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Floating point constants?

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  • Floating point constants?

    Hi,

    I am trying to create a global constant for a floating point value.

    I can find examples galore of Integer constants in the help files, but no references to using a floating point constant.

    using a % sign is apparently indicating an integer... so this doesn't work:

    %My_Constant = 33.7

    I know I could just create a global variable and assign a value to it... Is that what I have to do, or is there something I have missed?

    Ken
    Ken S. Elvehjem
    [email protected]

  • #2
    > using a % sign is apparently indicating an integer

    Correct.

    The easiest way to name a floating point value is to use a MACRO.

    -- Eric
    "Not my circus, not my monkeys."

    Comment


    • #3
      Floating Point Constants

      Hi Ken;

      There are two ways to solve this:
      1. Declare a numeric constant (%337) and divide it by 10 when ever you use it.

      2. Easier, declare a string constant ($33.7) and convert it to numeric whenever you use it. Example: X = VAL($33.7) where X is previously DIM'd as SINGLE.

      Comment


      • #4
        MACRO My_Constant = 33.7
        Do not go quiet into that good night,
        ... Rage, rage against the dark.

        Comment


        • #5
          OK,

          Thanks for the responses, guys. I was wondering if I'd had a dumb-out or something. Isn't it a little odd that floating point constants aren't "built-in" considering the number of physical constants and bugger factors involved in science and industry???

          On the other hand, I haven't missed them in the last 10 years... guess I'll bone up on macros.

          Thanks again for the replies!

          Ken
          Ken S. Elvehjem
          [email protected]

          Comment


          • #6
            Note below code demonstrating precision differences. It may have relevance.
            Code:
            #COMPILE EXE
            #DIM ALL
            MACRO mConst1 = .315       '<< okay if single precision is adequate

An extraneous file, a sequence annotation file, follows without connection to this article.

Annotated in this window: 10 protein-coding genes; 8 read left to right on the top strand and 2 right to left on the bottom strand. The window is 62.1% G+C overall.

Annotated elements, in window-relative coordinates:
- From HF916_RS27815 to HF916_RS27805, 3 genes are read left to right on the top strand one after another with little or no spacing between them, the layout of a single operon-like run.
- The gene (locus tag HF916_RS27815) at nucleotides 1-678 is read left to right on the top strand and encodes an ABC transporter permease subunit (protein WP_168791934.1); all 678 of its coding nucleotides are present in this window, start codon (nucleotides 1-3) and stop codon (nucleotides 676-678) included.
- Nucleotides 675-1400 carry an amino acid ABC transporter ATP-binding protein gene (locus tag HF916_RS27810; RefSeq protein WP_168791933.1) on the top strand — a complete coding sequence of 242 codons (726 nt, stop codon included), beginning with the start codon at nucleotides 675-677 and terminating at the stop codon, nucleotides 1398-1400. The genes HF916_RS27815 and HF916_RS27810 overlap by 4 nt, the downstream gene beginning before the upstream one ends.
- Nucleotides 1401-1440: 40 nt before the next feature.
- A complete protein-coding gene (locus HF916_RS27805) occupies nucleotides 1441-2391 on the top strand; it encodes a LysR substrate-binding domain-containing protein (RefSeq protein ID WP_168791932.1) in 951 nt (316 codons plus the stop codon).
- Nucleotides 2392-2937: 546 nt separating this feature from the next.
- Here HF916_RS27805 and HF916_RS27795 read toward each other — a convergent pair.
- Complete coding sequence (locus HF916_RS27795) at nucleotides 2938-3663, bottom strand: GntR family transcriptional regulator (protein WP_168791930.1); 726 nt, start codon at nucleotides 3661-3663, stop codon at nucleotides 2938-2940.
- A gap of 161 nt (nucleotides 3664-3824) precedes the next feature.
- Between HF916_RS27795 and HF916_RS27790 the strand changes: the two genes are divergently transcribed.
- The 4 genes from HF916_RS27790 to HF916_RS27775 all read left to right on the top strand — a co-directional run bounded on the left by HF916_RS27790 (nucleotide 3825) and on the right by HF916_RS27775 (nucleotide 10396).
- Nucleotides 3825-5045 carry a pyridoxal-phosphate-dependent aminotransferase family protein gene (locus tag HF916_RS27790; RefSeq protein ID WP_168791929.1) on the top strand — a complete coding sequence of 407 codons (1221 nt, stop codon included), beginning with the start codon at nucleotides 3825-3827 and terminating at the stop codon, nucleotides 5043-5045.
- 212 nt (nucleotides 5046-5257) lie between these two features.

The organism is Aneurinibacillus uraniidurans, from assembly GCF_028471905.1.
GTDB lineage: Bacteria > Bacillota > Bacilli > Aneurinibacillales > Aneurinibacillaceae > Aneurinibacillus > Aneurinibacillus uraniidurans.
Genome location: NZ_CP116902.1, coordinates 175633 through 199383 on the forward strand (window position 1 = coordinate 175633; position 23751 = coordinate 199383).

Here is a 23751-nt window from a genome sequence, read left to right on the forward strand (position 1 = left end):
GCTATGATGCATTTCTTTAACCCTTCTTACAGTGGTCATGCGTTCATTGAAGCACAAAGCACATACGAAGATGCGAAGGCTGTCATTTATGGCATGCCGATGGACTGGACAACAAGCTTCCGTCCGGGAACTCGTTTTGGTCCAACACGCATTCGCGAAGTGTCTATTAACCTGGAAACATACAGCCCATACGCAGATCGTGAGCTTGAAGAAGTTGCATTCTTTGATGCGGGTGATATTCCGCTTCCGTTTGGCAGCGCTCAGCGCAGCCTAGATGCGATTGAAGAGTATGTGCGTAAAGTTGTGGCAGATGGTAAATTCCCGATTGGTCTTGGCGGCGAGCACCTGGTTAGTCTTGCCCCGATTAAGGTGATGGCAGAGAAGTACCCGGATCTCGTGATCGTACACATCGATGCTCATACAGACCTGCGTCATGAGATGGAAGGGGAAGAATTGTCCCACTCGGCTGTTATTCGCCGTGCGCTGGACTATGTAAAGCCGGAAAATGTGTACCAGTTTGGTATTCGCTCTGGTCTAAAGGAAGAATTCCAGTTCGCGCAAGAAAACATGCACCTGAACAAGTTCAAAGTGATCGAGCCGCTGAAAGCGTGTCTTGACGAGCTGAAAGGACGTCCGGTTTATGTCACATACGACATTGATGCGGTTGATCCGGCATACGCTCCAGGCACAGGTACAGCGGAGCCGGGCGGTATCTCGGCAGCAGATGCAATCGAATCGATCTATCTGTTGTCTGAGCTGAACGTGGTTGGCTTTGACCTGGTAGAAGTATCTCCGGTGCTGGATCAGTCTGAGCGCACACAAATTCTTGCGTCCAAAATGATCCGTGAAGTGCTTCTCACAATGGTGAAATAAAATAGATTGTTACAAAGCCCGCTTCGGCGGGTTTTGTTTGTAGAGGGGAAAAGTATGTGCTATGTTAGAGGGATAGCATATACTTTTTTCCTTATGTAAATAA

MACRO mConst2 = 315 / 1000 '<< if you need it to be EXACTLY .315
            FUNCTION PBMAIN () AS LONG
                   
                   'thanks to Paul Purvis, I know 315 / 1000 = VAL(".315") which is the
                   'exact EXT representation of .315 (or whatever your float pt. value is)
                   'The following shows as defined, it is a single.
                   ? mConst1 - (315 / 1000)
                   ? mConst2 - (315 / 1000)
            '       WAITKEY$
            
            END FUNCTION

            Comment


            • #7
              Hi,

              in PB I prefer to use MACROs for floating point constatns.
              To maintain precision, I add the "##" for EXT.
              Code:
              MACRO mConst2 = 0.315##
              But the 315/1000 way is very nice , I would just suggest to surround it with brackets:
              Code:
              MACRO mConst2 = (315 / 1000)
              Because you could get into trouble - MACRO works like text substitution, which without brackets leads to "surprises" in case you do not pay much attention when writing code. See here:

              Code:
              #COMPILE EXE
              #DIM ALL
              MACRO mConst         = 315 / 1000
              MACRO mConstBrackets =(315 / 1000)
              FUNCTION PBMAIN () AS LONG
              
                     ? STR$(mConst^2)
                     ' = 0.000315 because it is evaluated like 315 / (1000 ^ 2) thanks to operator precedence
                     ? STR$(mConstBrackets^2)
                     ' = 0.099225 because it is correctly evaluated like (315/1000)^2
                     
              '       WAITKEY$
              
              END FUNCTION
              Petr
              Last edited by Petr Schreiber jr; 28 Jul 2008, 03:09 PM.
              [email protected]

              Comment


              • #8
                MACRO mConst2 = (315 / 1000)
                Yes, good point Petr. I too would prefer the "MACRO mConst2 = 0.315##" but with the glitch noted in previous posts where it gets assigned as a DOUBLE rather than EXT, the (315 / 1000) looks like the ticket for MACRO full EXT precision.

                Comment


                • #9
                  I am working on that invoice printing application and wanted all the X-Y locations for literals, data and images in constants, in inches. So I just multiplied by 100 to make the constant, and divide by 100 in line as needed.

                  e.g.,
                  Code:
                  %TWO_INCHES = 200&
                  %ONE_HALF_INCH = 50&
                  Works in this application just ducky.
                  Michael Mattias
                  Tal Systems (retired)
                  Port Washington WI USA
                  [email protected]
                  http://www.talsystems.com

                  Comment


                  • #10
                    OK

                    Thanks for the responses and esp. the notes on text substitution... As ever there's more than one way to do it!

                    With appreciation,

                    Ken
                    Ken S. Elvehjem
                    [email protected]

                    Comment

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